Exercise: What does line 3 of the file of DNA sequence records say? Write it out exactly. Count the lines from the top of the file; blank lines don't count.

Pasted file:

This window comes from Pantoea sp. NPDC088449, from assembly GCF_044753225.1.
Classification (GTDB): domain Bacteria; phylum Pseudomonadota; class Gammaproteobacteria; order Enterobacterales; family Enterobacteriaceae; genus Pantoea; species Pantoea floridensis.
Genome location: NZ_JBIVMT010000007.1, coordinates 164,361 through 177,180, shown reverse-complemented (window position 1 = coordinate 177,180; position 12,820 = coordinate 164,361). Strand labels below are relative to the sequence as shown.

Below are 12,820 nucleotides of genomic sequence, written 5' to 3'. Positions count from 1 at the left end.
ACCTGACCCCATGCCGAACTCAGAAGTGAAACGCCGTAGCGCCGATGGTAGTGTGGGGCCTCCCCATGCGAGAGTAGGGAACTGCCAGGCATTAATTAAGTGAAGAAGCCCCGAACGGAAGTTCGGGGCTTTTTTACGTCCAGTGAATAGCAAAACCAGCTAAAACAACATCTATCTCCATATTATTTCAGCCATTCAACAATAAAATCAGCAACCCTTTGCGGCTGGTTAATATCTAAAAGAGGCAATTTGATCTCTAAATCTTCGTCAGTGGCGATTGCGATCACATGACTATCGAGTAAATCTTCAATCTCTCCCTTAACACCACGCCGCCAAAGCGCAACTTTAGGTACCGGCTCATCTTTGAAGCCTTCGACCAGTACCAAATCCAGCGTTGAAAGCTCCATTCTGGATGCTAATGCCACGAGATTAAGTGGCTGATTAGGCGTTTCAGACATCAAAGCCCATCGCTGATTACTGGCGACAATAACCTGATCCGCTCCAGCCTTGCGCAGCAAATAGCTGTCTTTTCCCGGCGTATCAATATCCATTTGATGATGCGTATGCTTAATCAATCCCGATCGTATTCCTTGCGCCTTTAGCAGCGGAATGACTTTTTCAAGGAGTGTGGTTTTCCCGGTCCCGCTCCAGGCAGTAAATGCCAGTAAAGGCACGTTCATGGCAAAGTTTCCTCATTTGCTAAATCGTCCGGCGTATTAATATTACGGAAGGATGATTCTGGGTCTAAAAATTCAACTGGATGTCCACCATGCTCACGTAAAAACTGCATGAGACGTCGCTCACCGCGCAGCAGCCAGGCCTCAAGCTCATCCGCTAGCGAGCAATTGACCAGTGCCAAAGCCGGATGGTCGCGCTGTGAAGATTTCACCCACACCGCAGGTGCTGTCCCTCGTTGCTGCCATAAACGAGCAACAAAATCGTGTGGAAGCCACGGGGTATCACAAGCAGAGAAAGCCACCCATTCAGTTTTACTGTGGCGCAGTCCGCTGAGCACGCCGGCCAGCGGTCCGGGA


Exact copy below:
Genome location: NZ_JBIVMT010000007.1, coordinates 164,361 through 177,180, shown reverse-complemented (window position 1 = coordinate 177,180; position 12,820 = coordinate 164,361). Strand labels below are relative to the sequence as shown.